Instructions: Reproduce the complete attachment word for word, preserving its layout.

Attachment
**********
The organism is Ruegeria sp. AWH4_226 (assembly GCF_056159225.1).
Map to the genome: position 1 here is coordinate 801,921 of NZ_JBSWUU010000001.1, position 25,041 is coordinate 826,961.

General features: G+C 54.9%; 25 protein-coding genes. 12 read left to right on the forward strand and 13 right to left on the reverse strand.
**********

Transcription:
The organism is Ruegeria sp. AWH4_226 (assembly GCF_056159225.1).
Map to the genome: position 1 here is coordinate 801,921 of NZ_JBSWUU010000001.1, position 25,041 is coordinate 826,961.

General features: G+C 54.9%; 25 protein-coding genes. 12 read left to right on the forward strand and 13 right to left on the reverse strand.